Kenyans finally get rid of race-hate preacher, put him on private jet
Kenya has put Jamaican-born Muslim preacher, Abdullah al-Faisal, on a privately-chartered Gulfstream jet to Jamaica. The government tried to deport him to the Caribbean island a few weeks back via the tiny and rather nasty West African country of The Gambia. But he got sent back to a Kenyan jail after his Nigerian transit visa ran out and airlines refused to carry him. The cleric has already served four years in a British jail for preaching race-hatred against Hindus and Jews, but later wandered freely around East Africa despite being on an international terrorism list. A Kenyan court had ordered the government to produce Faisal, after riots in Nairobi last week over his incarceration without charges killed many and saw 300 Somali and Kenyan Muslims arrested. It seems the state, in its haste to get rid of him, has obviated the court's jurisdiction, saying Faisal is being deported because of his terrorist history. Kenya fears an overflow from the radical Islamist violence that plagues its anarchic neighbour, Somalia. It couldn’t get him out quick enough, law or no law.
Angolan opposition simmers as democracy is unwound
Angola has unpicked a key aspect of its democracy. And while true democracy in the country’s largely one-party state is hard to fathom, parliament’s approval of a new constitution which abolishes direct presidential elections has opposition leaders hot under the collar. The president will now automatically lead the party with the parliamentary majority. This is great news for the majority Popular Movement for the Liberation of Angola party, which smashed its rivals in a 26-year civil war that ended in 2002. The main opposition National Union for the Total Independence of Angola party predictably boycotted the vote, but that’s not likely to ruffle the feathers of President Jose Eduardo dos Santos after his more than 30 years in power. Elections won’t happen until at least 2012. The MPLA couldn’t have slipped this political Mickey Finn in at a better time. Angola is holding the showpiece Africa Cup of Nations soccer tournament, and few will be watching the machinations of the majority party.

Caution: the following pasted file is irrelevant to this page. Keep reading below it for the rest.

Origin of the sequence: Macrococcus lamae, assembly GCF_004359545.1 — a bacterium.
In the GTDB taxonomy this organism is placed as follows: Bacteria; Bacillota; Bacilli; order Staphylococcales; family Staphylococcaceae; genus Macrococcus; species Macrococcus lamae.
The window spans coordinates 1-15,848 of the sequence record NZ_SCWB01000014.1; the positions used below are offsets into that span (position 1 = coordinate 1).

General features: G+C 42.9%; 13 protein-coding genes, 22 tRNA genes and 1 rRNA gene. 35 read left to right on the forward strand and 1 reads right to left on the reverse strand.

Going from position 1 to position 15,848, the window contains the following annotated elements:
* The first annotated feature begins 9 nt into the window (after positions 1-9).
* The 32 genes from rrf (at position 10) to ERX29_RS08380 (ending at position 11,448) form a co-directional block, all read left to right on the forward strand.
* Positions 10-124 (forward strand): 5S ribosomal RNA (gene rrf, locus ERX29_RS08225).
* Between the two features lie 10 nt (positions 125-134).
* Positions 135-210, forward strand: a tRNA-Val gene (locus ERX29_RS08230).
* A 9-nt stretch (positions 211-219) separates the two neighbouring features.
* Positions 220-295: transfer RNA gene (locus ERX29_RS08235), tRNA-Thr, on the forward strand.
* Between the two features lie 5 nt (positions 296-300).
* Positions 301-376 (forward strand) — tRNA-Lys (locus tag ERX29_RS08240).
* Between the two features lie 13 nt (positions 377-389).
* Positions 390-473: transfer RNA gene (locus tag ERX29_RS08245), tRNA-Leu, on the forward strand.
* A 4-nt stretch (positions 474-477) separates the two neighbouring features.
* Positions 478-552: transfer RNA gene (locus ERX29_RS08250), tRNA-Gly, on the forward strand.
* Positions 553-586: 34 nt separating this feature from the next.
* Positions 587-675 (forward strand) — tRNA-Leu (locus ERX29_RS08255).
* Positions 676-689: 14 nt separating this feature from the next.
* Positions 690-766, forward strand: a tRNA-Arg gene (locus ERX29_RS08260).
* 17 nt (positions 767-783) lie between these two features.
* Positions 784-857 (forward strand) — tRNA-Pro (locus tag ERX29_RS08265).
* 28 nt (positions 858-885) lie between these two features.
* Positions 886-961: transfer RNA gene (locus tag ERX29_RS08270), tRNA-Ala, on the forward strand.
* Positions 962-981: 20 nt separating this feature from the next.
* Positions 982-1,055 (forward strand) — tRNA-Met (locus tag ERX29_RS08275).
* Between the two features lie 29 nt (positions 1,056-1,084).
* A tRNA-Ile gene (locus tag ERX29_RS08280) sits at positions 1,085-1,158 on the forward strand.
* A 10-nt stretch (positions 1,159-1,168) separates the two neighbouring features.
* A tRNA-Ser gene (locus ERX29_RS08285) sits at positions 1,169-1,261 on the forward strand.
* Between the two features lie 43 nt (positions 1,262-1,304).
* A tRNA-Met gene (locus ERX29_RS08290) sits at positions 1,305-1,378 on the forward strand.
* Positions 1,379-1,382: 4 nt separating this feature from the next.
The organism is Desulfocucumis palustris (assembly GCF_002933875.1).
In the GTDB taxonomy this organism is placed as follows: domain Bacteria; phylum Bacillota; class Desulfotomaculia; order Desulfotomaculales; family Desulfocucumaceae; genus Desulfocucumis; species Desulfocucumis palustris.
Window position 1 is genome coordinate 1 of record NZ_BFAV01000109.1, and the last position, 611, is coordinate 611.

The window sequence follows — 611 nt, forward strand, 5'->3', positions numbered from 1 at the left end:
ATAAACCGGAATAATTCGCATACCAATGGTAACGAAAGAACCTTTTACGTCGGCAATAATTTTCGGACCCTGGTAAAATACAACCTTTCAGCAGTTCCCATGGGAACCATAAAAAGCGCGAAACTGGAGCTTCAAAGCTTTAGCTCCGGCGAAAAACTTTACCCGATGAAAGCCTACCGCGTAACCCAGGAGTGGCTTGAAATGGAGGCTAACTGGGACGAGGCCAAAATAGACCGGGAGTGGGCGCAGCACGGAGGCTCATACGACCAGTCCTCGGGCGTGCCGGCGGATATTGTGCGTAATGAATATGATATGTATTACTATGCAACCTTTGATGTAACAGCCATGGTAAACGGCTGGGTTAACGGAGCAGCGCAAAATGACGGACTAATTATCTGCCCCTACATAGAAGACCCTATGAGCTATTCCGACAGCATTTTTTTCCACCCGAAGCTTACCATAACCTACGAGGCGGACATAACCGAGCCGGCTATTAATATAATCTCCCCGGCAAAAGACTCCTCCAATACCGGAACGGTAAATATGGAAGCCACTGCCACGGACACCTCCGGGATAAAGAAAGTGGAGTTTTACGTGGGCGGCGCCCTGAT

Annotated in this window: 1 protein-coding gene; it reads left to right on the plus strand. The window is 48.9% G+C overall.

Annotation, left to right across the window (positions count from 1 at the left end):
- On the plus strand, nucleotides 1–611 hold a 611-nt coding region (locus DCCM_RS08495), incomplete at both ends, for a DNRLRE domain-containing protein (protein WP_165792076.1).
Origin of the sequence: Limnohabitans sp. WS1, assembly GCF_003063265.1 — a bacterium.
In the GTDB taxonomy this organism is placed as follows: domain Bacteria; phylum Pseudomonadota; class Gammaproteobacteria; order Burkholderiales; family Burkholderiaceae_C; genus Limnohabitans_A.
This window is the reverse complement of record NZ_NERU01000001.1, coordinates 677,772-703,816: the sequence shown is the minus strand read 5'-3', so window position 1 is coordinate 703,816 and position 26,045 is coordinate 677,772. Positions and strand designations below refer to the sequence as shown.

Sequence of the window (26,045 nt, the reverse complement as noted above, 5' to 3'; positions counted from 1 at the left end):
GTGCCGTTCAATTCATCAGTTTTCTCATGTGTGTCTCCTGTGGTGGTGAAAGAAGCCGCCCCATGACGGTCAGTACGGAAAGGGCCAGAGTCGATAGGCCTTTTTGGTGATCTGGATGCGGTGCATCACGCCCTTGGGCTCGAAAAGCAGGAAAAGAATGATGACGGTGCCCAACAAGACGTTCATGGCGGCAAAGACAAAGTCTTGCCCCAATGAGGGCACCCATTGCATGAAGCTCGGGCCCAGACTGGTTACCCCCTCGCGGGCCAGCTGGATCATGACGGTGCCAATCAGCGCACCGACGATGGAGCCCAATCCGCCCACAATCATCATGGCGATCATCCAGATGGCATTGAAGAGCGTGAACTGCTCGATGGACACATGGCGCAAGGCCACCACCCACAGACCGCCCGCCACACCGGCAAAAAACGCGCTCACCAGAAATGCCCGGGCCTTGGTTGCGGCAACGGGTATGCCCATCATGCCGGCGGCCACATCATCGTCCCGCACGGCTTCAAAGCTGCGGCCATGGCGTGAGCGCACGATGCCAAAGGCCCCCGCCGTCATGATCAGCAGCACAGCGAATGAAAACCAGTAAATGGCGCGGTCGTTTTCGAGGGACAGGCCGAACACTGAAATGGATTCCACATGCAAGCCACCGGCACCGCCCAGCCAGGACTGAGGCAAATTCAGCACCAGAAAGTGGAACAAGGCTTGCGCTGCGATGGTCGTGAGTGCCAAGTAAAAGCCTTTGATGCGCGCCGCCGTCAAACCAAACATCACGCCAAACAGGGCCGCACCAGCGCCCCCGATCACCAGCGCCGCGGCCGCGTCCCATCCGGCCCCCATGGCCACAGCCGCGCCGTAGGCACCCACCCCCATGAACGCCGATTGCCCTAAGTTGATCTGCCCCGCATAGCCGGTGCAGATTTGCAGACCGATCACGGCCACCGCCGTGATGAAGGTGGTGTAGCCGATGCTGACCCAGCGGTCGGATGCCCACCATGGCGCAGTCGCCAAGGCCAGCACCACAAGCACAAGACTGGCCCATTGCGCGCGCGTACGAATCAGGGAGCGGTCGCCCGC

African continent not a good place to be a journalist
The International Federation of Journalists says 13 African journalists have been murdered and 32 jailed in 2009, naming Eritrea, Somalia, Tunisia, the Democratic Republic of the Congo and The Gambia as the most repressive countries in which to work. The report was compiled by members of the Federation of African Journalists, which is allied to the IFJ. Despite rhetoric about press freedom, the hacks say the African Union is doing nothing about it. Nine journalists were murdered in the anarchy that is Somalia, with another 19 detained in nearby Eritrea. The UN Security Council has slapped an arms embargo on Eritrea, and imposed targeted sanctions on its leaders for allegedly aiding Somali rebels and threatening neighbouring Djibouti.
Zambians do about-turn over nixed copper mining agreements
Rallying metals prices after the commodities crash has Africa’s biggest copper producer, Zambia, hurrying to renegotiate long-term agreements with foreign mining companies, after it cancelled them in 2008. The Zambians have been in a spin over everything from mining taxes to royalties in the past few years, after the World Bank and the International Monetary Fund (most interestingly) urged the Zambian government to demand greater revenues from its foreign partners so it could reduce poverty and better handle the environmental impacts of its vast open-pit mines. But recently, the Zambians said they would keep existing mining taxes, having earlier abolished a 25% windfall tax on minerals, despite protestations (again, unusually) from the IMF and World Bank. The European Parliament got in on the act, and unlike the World Bank and IMF, said it wanted lower costs for mining projects backed by the European Investment Bank. So, it’s easy to see why the Zambians are in flux. Despite the current mining royalty rate being only 0.6%, which is well below the 3% average of most other countries, foreign miners are demanding the reinstatement of the cancelled agreements, saying they caused a loss of incentives. Zambia’s government is desperately trying to attract investors, and not just the Chinese. But copper is pretty much its only play, so expect some hard bargaining from here on in.